Background on traditional and modern use of tau koura
Tau koura was the favourite traditional fishing method for harvesting lake koura used by Te Arawa, Tangata Whenua of the Rotorua area (Hiroa, 1921) and Ngati Tuwharetoa, Tangata Whenua of the Taupo area.
The traditional Te Arawa/Ngati Tuwharetoa method involved resting bundles of bracken fern fronds on the lake bed for koura to take refuge in and then retrieving the bundles into a canoe to harvest the koura.
The drawing below (from Hiroa 1921) shows and complete traditional tau koura, comprising the surface float line (tauhu) attached, at one end, to a surface-reaching pole (tumu) and a float (poito) at the other held in place by an anchor (punga), from which drop lines (pekapeka) reached to the bed with fern bundles attached.
To harvest the koura, the fern bundles were lifted onto a net of woven flax (the korapa, shaped like a large tennis racket without the handle) to prevent them escaping as they were lifted out of the water.
The tau used today by Ngati Pikiao at Rotoiti and nearby lakes (Willie Emery and Mana Malcolm) apply the same concepts as traditional tau koura, but make use of modern materials. The traditional bracken fern bundles are attached by synthetic ropes to a bottom line of copper wire anchored at both ends to large weights and the korapa is made of plastic mesh (see left photo).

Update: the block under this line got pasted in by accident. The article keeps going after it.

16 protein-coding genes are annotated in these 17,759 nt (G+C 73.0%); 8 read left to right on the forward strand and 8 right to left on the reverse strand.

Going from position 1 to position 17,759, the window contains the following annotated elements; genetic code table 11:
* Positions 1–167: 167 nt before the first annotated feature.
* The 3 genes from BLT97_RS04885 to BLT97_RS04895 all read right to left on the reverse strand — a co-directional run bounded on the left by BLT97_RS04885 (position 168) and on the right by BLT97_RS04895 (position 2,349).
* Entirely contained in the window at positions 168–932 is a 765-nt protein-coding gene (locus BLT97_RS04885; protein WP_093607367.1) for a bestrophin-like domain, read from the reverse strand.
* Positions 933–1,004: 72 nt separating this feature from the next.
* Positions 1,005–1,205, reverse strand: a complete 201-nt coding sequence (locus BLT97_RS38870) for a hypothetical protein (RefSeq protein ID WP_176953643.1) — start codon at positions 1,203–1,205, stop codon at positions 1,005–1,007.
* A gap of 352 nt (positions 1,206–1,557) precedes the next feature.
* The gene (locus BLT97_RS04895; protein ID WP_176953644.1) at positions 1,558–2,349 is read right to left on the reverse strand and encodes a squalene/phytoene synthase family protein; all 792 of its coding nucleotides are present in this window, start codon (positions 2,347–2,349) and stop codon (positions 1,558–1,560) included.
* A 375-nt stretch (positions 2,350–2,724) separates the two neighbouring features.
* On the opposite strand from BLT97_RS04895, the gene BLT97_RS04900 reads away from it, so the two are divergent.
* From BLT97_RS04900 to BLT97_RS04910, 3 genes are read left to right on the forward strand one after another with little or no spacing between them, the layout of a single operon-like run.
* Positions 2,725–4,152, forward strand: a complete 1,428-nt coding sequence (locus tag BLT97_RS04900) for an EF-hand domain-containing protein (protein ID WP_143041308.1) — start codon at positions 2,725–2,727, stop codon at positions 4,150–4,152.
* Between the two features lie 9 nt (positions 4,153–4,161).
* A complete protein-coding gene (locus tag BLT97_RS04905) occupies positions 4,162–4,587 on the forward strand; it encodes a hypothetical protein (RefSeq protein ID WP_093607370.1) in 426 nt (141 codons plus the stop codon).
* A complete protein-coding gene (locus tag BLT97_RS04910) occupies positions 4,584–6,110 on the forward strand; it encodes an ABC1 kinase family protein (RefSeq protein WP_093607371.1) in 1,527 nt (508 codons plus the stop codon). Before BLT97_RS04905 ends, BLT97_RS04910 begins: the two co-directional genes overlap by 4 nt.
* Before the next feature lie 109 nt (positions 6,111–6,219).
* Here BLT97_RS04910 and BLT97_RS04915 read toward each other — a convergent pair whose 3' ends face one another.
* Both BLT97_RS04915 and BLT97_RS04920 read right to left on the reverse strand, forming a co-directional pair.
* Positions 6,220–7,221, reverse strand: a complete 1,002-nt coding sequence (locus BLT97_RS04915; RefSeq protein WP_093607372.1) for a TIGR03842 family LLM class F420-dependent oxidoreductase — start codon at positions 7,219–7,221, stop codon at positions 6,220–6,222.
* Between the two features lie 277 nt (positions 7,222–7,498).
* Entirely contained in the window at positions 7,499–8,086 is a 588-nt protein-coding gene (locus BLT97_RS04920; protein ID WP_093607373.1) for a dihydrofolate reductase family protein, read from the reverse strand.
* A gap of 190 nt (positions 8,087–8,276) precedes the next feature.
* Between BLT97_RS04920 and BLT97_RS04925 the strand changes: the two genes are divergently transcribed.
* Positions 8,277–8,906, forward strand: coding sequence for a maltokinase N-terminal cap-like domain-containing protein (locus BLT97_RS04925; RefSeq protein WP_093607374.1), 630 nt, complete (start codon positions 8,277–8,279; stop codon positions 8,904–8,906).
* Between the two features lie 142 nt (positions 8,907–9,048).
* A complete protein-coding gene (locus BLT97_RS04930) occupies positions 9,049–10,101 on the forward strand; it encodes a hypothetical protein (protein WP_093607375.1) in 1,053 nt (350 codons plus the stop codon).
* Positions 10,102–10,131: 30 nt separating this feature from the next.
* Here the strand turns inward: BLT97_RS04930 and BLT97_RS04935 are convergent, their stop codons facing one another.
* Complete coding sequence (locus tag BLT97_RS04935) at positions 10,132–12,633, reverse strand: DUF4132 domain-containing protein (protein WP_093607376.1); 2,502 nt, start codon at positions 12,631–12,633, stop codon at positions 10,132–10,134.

Tau koura use as a monitoring tool
As well as being an effective fishing method, tau koura have been found to provide a very useful method for monitoring koura populations in lakes to provide a basis for assessing sustainable harvesting levels and other resource management decisions. A preliminary protocol for use of Te Arawa/Ngati Tuwharetoa tau koura method for monitoring has been developed and is currently being applied in koura monitoring and research being undertaken by iwi and collaborating NIWA researchers.
Hiroa, T.R. (1921). Maori food-supplies of Lake Rotorua, with methods of obtaining them, and usages and customs appertaining thereto. Transactions of the Royal Society of New Zealand 52: 433-451.
The content on this page is based on research by Ian Kusabs (Fisheries Consultant, Ngati Tuwharetoa, Te Arawa), Willie Emery (Kaumatua, Ngati Pikiao and Te Arawa Maori Trust Board, Rotoiti) and John Quinn (NIWA).